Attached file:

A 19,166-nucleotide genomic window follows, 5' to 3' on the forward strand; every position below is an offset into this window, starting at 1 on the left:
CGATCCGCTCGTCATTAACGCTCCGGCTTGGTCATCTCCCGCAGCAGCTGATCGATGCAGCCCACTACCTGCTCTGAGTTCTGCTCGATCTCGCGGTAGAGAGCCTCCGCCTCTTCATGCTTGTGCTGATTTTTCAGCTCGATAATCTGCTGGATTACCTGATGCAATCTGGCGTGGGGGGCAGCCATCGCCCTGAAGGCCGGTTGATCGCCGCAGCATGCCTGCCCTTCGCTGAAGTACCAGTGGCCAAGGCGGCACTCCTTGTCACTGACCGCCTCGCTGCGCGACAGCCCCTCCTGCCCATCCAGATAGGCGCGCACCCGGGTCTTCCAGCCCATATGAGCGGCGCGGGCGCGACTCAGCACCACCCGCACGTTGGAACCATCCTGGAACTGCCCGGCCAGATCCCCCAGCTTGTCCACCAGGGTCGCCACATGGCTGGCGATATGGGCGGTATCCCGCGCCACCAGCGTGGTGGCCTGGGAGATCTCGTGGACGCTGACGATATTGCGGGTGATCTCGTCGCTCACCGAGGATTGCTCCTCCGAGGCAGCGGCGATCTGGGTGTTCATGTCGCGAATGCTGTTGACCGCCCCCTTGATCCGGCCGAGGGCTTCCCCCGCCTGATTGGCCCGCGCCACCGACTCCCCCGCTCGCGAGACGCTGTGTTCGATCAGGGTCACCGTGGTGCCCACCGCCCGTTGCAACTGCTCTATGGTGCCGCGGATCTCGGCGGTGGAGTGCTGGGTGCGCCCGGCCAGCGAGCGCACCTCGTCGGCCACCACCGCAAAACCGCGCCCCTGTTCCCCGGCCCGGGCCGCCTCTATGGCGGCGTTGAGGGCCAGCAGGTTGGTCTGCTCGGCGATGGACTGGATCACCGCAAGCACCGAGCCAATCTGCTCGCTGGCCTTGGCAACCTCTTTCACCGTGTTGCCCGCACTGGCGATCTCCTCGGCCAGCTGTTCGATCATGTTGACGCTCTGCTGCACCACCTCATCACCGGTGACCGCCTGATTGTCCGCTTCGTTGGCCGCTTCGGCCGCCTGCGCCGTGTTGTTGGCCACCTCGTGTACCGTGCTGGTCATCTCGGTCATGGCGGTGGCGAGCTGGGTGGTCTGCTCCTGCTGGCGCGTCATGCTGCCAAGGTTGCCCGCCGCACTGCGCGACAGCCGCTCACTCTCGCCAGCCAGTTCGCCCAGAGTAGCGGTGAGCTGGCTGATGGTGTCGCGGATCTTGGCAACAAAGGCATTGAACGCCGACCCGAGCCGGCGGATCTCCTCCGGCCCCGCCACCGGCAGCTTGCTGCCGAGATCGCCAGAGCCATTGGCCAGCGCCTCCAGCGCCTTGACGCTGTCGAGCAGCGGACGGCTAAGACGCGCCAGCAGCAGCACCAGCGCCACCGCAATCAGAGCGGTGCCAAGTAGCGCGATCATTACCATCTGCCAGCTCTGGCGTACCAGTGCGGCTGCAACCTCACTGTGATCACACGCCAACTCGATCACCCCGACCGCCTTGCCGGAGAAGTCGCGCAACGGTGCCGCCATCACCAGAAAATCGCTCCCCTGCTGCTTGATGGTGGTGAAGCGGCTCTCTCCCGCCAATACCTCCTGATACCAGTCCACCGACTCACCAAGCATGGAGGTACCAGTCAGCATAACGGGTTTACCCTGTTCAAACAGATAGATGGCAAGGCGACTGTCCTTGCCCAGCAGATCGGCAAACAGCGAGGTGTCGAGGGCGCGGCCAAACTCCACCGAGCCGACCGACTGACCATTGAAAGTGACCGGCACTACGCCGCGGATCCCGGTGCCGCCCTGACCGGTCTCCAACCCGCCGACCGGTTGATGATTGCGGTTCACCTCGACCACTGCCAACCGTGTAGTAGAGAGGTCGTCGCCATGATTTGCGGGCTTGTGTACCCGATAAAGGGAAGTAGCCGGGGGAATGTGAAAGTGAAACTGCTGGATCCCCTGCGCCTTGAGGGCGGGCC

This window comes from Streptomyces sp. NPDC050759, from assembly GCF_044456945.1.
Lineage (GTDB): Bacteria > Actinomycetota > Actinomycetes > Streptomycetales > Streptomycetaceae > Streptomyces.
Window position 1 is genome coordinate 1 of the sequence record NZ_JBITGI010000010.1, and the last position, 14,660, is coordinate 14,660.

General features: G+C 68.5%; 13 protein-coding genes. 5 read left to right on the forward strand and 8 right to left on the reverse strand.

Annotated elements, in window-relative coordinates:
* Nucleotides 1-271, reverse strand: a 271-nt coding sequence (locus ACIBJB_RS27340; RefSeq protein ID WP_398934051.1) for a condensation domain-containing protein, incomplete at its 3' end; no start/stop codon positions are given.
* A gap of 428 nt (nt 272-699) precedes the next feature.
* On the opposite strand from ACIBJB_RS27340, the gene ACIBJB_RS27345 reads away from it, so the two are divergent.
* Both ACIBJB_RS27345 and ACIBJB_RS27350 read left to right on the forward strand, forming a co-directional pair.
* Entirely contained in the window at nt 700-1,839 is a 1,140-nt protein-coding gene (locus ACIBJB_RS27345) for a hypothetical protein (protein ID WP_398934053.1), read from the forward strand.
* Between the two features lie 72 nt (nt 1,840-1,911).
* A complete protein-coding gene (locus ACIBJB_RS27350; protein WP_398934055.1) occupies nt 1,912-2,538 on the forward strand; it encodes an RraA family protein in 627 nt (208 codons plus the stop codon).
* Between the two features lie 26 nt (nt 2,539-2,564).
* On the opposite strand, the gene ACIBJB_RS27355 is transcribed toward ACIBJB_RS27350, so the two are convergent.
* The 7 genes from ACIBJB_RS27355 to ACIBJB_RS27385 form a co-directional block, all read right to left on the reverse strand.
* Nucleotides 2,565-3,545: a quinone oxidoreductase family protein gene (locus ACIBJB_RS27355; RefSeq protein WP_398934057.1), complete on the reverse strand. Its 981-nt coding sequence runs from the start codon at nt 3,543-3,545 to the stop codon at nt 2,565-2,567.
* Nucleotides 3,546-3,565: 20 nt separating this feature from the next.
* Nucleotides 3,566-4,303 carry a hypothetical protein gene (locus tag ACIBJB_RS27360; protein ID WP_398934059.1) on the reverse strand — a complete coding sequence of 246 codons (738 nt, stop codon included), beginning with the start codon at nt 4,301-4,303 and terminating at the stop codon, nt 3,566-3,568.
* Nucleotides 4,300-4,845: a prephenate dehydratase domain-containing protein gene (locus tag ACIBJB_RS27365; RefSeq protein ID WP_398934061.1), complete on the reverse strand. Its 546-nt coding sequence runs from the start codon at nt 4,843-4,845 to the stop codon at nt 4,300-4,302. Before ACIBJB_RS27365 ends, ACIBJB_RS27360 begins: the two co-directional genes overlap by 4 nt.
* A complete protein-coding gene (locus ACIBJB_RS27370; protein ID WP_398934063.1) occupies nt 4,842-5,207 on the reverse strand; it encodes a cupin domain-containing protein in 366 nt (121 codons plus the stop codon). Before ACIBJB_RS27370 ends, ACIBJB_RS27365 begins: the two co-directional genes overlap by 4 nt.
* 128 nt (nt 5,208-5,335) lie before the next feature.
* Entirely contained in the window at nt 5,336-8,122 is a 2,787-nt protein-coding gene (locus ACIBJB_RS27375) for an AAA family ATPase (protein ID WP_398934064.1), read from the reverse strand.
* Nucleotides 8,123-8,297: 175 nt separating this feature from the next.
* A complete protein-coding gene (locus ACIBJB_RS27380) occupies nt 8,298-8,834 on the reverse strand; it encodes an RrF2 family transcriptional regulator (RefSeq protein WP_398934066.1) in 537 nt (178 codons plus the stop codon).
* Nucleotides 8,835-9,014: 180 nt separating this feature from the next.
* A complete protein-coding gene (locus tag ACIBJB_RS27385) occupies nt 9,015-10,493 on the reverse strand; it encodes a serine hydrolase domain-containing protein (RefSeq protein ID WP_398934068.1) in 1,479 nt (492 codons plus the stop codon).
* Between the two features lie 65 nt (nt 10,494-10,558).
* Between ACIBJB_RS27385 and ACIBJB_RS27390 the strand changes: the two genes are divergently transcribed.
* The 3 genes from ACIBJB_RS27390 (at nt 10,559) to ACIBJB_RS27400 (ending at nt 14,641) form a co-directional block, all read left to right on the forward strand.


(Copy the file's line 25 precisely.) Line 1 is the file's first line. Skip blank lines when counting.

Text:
* Nucleotides 8,123-8,297: 175 nt separating this feature from the next.